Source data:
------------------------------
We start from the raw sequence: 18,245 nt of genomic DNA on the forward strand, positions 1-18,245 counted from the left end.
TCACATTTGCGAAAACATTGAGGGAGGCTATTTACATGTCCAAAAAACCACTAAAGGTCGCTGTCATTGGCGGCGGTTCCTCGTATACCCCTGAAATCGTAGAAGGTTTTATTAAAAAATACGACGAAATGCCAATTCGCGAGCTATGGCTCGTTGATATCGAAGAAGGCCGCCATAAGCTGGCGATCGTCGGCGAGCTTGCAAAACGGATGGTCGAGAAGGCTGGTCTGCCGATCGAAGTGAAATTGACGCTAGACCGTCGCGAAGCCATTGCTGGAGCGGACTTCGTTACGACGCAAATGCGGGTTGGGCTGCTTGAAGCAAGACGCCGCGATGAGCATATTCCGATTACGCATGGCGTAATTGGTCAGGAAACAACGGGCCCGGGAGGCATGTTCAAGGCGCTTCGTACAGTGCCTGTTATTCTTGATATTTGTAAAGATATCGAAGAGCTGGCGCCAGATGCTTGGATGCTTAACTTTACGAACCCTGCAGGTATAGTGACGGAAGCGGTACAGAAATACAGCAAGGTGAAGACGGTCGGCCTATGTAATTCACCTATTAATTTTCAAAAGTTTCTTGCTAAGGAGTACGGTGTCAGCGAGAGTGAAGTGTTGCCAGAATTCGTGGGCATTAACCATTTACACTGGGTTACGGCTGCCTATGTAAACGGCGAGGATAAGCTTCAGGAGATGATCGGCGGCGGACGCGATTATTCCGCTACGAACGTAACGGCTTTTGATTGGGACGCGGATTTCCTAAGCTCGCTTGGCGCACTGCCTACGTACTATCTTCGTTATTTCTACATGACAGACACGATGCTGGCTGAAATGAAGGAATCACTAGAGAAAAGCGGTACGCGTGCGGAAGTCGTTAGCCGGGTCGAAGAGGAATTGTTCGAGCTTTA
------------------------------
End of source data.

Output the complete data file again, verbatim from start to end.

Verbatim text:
We start from the raw sequence: 18,245 nt of genomic DNA on the forward strand, positions 1-18,245 counted from the left end.
TCACATTTGCGAAAACATTGAGGGAGGCTATTTACATGTCCAAAAAACCACTAAAGGTCGCTGTCATTGGCGGCGGTTCCTCGTATACCCCTGAAATCGTAGAAGGTTTTATTAAAAAATACGACGAAATGCCAATTCGCGAGCTATGGCTCGTTGATATCGAAGAAGGCCGCCATAAGCTGGCGATCGTCGGCGAGCTTGCAAAACGGATGGTCGAGAAGGCTGGTCTGCCGATCGAAGTGAAATTGACGCTAGACCGTCGCGAAGCCATTGCTGGAGCGGACTTCGTTACGACGCAAATGCGGGTTGGGCTGCTTGAAGCAAGACGCCGCGATGAGCATATTCCGATTACGCATGGCGTAATTGGTCAGGAAACAACGGGCCCGGGAGGCATGTTCAAGGCGCTTCGTACAGTGCCTGTTATTCTTGATATTTGTAAAGATATCGAAGAGCTGGCGCCAGATGCTTGGATGCTTAACTTTACGAACCCTGCAGGTATAGTGACGGAAGCGGTACAGAAATACAGCAAGGTGAAGACGGTCGGCCTATGTAATTCACCTATTAATTTTCAAAAGTTTCTTGCTAAGGAGTACGGTGTCAGCGAGAGTGAAGTGTTGCCAGAATTCGTGGGCATTAACCATTTACACTGGGTTACGGCTGCCTATGTAAACGGCGAGGATAAGCTTCAGGAGATGATCGGCGGCGGACGCGATTATTCCGCTACGAACGTAACGGCTTTTGATTGGGACGCGGATTTCCTAAGCTCGCTTGGCGCACTGCCTACGTACTATCTTCGTTATTTCTACATGACAGACACGATGCTGGCTGAAATGAAGGAATCACTAGAGAAAAGCGGTACGCGTGCGGAAGTCGTTAGCCGGGTCGAAGAGGAATTGTTCGAGCTTTA